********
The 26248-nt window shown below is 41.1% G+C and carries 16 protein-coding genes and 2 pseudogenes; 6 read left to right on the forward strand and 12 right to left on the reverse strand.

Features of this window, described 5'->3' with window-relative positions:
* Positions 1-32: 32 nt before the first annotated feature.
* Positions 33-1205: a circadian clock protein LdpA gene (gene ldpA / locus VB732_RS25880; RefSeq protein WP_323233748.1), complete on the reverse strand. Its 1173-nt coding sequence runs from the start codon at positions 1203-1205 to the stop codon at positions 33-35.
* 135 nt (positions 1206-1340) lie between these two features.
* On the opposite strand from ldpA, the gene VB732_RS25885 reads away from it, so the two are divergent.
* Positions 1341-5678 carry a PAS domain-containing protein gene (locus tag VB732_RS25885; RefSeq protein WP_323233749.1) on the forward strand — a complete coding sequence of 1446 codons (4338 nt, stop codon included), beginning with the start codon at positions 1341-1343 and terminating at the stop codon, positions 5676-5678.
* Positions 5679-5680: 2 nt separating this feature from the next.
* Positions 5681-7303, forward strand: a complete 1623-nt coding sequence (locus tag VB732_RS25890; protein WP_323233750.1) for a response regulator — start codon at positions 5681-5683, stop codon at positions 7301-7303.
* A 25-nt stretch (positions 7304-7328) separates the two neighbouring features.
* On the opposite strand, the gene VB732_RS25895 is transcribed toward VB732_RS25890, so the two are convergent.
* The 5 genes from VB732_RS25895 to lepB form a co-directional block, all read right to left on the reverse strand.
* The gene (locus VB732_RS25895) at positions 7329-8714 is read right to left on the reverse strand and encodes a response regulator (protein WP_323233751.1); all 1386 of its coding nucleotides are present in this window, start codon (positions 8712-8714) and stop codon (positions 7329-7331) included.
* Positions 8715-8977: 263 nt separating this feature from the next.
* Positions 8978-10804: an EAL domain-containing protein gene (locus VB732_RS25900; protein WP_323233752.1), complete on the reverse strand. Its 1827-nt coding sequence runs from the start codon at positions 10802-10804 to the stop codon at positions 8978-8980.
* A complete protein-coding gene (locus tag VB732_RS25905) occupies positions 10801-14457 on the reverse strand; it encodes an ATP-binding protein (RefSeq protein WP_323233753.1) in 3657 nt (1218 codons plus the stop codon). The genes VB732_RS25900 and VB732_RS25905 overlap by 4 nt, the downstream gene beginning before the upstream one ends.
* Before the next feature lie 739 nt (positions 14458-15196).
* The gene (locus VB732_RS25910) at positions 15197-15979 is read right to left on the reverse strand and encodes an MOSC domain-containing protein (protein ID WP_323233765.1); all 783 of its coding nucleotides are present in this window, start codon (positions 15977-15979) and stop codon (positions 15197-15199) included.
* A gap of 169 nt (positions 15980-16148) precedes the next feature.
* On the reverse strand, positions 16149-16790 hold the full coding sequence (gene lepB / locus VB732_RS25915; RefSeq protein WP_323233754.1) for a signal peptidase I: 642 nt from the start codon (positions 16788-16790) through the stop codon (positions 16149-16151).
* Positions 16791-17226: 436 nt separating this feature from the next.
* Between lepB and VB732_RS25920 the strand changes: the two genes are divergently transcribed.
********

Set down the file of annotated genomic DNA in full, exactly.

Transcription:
The 26248-nt window shown below is 41.1% G+C and carries 16 protein-coding genes and 2 pseudogenes; 6 read left to right on the forward strand and 12 right to left on the reverse strand.

Features of this window, described 5'->3' with window-relative positions:
* Positions 1-32: 32 nt before the first annotated feature.
* Positions 33-1205: a circadian clock protein LdpA gene (gene ldpA / locus VB732_RS25880; RefSeq protein WP_323233748.1), complete on the reverse strand. Its 1173-nt coding sequence runs from the start codon at positions 1203-1205 to the stop codon at positions 33-35.
* 135 nt (positions 1206-1340) lie between these two features.
* On the opposite strand from ldpA, the gene VB732_RS25885 reads away from it, so the two are divergent.
* Positions 1341-5678 carry a PAS domain-containing protein gene (locus tag VB732_RS25885; RefSeq protein WP_323233749.1) on the forward strand — a complete coding sequence of 1446 codons (4338 nt, stop codon included), beginning with the start codon at positions 1341-1343 and terminating at the stop codon, positions 5676-5678.
* Positions 5679-5680: 2 nt separating this feature from the next.
* Positions 5681-7303, forward strand: a complete 1623-nt coding sequence (locus tag VB732_RS25890; protein WP_323233750.1) for a response regulator — start codon at positions 5681-5683, stop codon at positions 7301-7303.
* A 25-nt stretch (positions 7304-7328) separates the two neighbouring features.
* On the opposite strand, the gene VB732_RS25895 is transcribed toward VB732_RS25890, so the two are convergent.
* The 5 genes from VB732_RS25895 to lepB form a co-directional block, all read right to left on the reverse strand.
* The gene (locus VB732_RS25895) at positions 7329-8714 is read right to left on the reverse strand and encodes a response regulator (protein WP_323233751.1); all 1386 of its coding nucleotides are present in this window, start codon (positions 8712-8714) and stop codon (positions 7329-7331) included.
* Positions 8715-8977: 263 nt separating this feature from the next.
* Positions 8978-10804: an EAL domain-containing protein gene (locus VB732_RS25900; protein WP_323233752.1), complete on the reverse strand. Its 1827-nt coding sequence runs from the start codon at positions 10802-10804 to the stop codon at positions 8978-8980.
* A complete protein-coding gene (locus tag VB732_RS25905) occupies positions 10801-14457 on the reverse strand; it encodes an ATP-binding protein (RefSeq protein WP_323233753.1) in 3657 nt (1218 codons plus the stop codon). The genes VB732_RS25900 and VB732_RS25905 overlap by 4 nt, the downstream gene beginning before the upstream one ends.
* Before the next feature lie 739 nt (positions 14458-15196).
* The gene (locus VB732_RS25910) at positions 15197-15979 is read right to left on the reverse strand and encodes an MOSC domain-containing protein (protein ID WP_323233765.1); all 783 of its coding nucleotides are present in this window, start codon (positions 15977-15979) and stop codon (positions 15197-15199) included.
* A gap of 169 nt (positions 15980-16148) precedes the next feature.
* On the reverse strand, positions 16149-16790 hold the full coding sequence (gene lepB / locus VB732_RS25915; RefSeq protein WP_323233754.1) for a signal peptidase I: 642 nt from the start codon (positions 16788-16790) through the stop codon (positions 16149-16151).
* Positions 16791-17226: 436 nt separating this feature from the next.
* Between lepB and VB732_RS25920 the strand changes: the two genes are divergently transcribed.